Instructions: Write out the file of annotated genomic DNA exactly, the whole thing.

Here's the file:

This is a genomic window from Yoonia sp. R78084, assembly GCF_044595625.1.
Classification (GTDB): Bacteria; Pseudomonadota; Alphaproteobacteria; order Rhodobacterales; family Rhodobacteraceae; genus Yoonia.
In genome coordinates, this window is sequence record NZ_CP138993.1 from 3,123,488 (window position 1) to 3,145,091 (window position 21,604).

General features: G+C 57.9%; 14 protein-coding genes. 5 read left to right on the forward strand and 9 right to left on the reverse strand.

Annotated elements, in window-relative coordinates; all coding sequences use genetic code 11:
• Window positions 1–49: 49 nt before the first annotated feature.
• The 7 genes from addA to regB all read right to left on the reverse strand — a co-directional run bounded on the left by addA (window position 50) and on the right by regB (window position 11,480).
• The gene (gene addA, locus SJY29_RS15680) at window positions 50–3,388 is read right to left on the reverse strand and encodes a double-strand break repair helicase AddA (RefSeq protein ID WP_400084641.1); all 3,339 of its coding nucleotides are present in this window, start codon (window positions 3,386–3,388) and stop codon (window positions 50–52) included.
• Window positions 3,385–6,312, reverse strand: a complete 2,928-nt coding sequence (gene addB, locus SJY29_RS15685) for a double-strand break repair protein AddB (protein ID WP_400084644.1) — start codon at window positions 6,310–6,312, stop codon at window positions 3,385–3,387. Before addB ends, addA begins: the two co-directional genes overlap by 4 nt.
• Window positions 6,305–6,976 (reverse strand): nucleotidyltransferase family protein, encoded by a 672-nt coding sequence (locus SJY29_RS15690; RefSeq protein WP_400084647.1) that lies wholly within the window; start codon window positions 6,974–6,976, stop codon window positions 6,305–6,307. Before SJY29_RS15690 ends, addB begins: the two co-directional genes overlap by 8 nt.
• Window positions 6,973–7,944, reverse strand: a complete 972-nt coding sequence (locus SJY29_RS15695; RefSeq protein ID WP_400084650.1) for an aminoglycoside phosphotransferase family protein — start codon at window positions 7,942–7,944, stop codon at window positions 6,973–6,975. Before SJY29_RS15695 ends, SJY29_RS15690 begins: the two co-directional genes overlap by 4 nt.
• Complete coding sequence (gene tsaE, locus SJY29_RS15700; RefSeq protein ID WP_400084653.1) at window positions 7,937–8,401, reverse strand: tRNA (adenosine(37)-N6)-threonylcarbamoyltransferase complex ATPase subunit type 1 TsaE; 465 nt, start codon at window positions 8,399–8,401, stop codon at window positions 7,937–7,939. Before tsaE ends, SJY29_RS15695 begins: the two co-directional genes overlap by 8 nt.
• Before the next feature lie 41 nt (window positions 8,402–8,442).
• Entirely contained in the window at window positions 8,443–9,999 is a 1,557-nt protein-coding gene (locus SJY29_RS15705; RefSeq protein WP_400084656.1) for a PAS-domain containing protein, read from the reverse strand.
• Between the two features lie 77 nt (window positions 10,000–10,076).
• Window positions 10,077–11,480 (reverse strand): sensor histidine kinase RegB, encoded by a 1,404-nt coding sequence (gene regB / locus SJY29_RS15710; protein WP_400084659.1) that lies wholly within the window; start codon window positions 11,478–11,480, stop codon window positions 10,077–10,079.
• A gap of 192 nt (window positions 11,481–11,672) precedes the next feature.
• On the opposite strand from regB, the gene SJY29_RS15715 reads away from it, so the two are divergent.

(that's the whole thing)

This is a genomic window from Yoonia sp. R78084, assembly GCF_044595625.1.
Classification (GTDB): Bacteria; Pseudomonadota; Alphaproteobacteria; order Rhodobacterales; family Rhodobacteraceae; genus Yoonia.
In genome coordinates, this window is sequence record NZ_CP138993.1 from 3,123,488 (window position 1) to 3,145,091 (window position 21,604).

General features: G+C 57.9%; 14 protein-coding genes. 5 read left to right on the forward strand and 9 right to left on the reverse strand.

Annotated elements, in window-relative coordinates; all coding sequences use genetic code 11:
• Window positions 1–49: 49 nt before the first annotated feature.
• The 7 genes from addA to regB all read right to left on the reverse strand — a co-directional run bounded on the left by addA (window position 50) and on the right by regB (window position 11,480).
• The gene (gene addA, locus SJY29_RS15680) at window positions 50–3,388 is read right to left on the reverse strand and encodes a double-strand break repair helicase AddA (RefSeq protein ID WP_400084641.1); all 3,339 of its coding nucleotides are present in this window, start codon (window positions 3,386–3,388) and stop codon (window positions 50–52) included.
• Window positions 3,385–6,312, reverse strand: a complete 2,928-nt coding sequence (gene addB, locus SJY29_RS15685) for a double-strand break repair protein AddB (protein ID WP_400084644.1) — start codon at window positions 6,310–6,312, stop codon at window positions 3,385–3,387. Before addB ends, addA begins: the two co-directional genes overlap by 4 nt.
• Window positions 6,305–6,976 (reverse strand): nucleotidyltransferase family protein, encoded by a 672-nt coding sequence (locus SJY29_RS15690; RefSeq protein WP_400084647.1) that lies wholly within the window; start codon window positions 6,974–6,976, stop codon window positions 6,305–6,307. Before SJY29_RS15690 ends, addB begins: the two co-directional genes overlap by 8 nt.
• Window positions 6,973–7,944, reverse strand: a complete 972-nt coding sequence (locus SJY29_RS15695; RefSeq protein ID WP_400084650.1) for an aminoglycoside phosphotransferase family protein — start codon at window positions 7,942–7,944, stop codon at window positions 6,973–6,975. Before SJY29_RS15695 ends, SJY29_RS15690 begins: the two co-directional genes overlap by 4 nt.
• Complete coding sequence (gene tsaE, locus SJY29_RS15700; RefSeq protein ID WP_400084653.1) at window positions 7,937–8,401, reverse strand: tRNA (adenosine(37)-N6)-threonylcarbamoyltransferase complex ATPase subunit type 1 TsaE; 465 nt, start codon at window positions 8,399–8,401, stop codon at window positions 7,937–7,939. Before tsaE ends, SJY29_RS15695 begins: the two co-directional genes overlap by 8 nt.
• Before the next feature lie 41 nt (window positions 8,402–8,442).
• Entirely contained in the window at window positions 8,443–9,999 is a 1,557-nt protein-coding gene (locus SJY29_RS15705; RefSeq protein WP_400084656.1) for a PAS-domain containing protein, read from the reverse strand.
• Between the two features lie 77 nt (window positions 10,000–10,076).
• Window positions 10,077–11,480 (reverse strand): sensor histidine kinase RegB, encoded by a 1,404-nt coding sequence (gene regB / locus SJY29_RS15710; protein WP_400084659.1) that lies wholly within the window; start codon window positions 11,478–11,480, stop codon window positions 10,077–10,079.
• A gap of 192 nt (window positions 11,481–11,672) precedes the next feature.
• On the opposite strand from regB, the gene SJY29_RS15715 reads away from it, so the two are divergent.